Sounds like you’re working the old-school angle a little. Harrow Studios, Axel Hermann as the cover artist, and re-enlisting Dan Swanö to mix/master. Were you going for a specific sound/vibe/production or were these simply things that lined up the way they did?
Bob Bagchus: Yes, and it feels good this way. It’s the Asphyx way, and these very people were always a part of it as well. We wanted to capture our own raw, unpolished sound to make the album as raw and loud as we are in the rehearsal place–you know, capture that same vibe. Dan Swanö is the guy who really understands us 100 percent, and he is the one who can give us that kind of production and vibe. He loves it as much as we do.
What’s the cover trying to say? Is it the infamous Malleus Maleficarum crashing into some hapless souls?
Bob Bagchus: It’s our own vision of “The Book of Death Metal”. Axel Hermann did a great job on this one.
Lyrically, you have stories about hornets, pulp magazines, and floods. How topical or related to present-day life is Deathhammer?
Bob Bagchus: Very much related to present-day life, for sure. For example, a close friend of ours had this enormous hornet’s nest in his barn with hundreds of hornets, probably. After they got exterminated, I went in his barn to look at the hornets and was amazed by the size of those insects. So I told Martin about it, and when we jammed for the new album, he came up with the hornet subject again, since it fitted the riffs. So Martin did research on these insects, and they seemed to be an interesting—yet equally dangerous—species…“The Flood” is about the enormous flood back in the ‘50s in southwest Holland where thousands of people were killed. It’s Dutch history…”Of Days When Blades turned Blunt” is about the massive decapitation in Paris during the times of Marie-Antoinette…We don’t need Satanic shit to be dark—life itself can be a lot more gruesome.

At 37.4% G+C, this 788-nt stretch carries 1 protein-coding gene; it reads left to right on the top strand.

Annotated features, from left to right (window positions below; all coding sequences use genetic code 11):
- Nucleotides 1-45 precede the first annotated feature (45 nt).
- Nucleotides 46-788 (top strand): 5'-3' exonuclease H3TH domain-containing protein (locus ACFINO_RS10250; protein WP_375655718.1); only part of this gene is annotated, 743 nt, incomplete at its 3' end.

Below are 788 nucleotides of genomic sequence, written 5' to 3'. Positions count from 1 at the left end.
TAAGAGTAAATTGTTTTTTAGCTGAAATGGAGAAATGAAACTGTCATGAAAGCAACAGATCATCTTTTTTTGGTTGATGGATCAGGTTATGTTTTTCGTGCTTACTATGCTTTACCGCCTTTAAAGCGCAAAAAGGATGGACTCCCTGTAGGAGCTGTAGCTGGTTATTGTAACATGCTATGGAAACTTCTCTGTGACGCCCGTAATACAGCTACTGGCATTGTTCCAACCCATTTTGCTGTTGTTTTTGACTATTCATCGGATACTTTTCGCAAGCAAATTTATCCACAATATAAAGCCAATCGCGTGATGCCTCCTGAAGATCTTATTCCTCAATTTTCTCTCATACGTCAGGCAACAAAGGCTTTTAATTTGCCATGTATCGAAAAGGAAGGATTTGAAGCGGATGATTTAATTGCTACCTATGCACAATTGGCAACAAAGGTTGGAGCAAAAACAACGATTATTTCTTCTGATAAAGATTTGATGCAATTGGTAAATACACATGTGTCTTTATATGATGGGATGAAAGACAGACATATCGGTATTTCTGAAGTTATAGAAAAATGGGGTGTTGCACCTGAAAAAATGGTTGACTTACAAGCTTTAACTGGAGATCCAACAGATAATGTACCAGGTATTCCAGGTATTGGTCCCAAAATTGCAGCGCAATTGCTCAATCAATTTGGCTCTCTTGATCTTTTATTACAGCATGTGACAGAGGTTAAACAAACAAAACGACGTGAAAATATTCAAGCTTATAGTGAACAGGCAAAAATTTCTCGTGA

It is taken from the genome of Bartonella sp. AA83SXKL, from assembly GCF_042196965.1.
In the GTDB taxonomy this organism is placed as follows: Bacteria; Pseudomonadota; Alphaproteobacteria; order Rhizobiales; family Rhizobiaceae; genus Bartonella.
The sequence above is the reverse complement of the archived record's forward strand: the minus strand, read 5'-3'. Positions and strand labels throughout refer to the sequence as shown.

What song on Deathhammer do you feel most represents Asphyx? I mean, they’re all classic Asphyx in one way or another. Straight ahead no fucking frills death.
Bob Bagchus: That’s a difficult question since, like you already said, all of the songs represent Asphyx…Well, I would say “Minefield” or “Der Landser”. They’re heavy as fuck.
Do you realize 3 of 8 Asphyx full-lengths have ‘death’ in the title?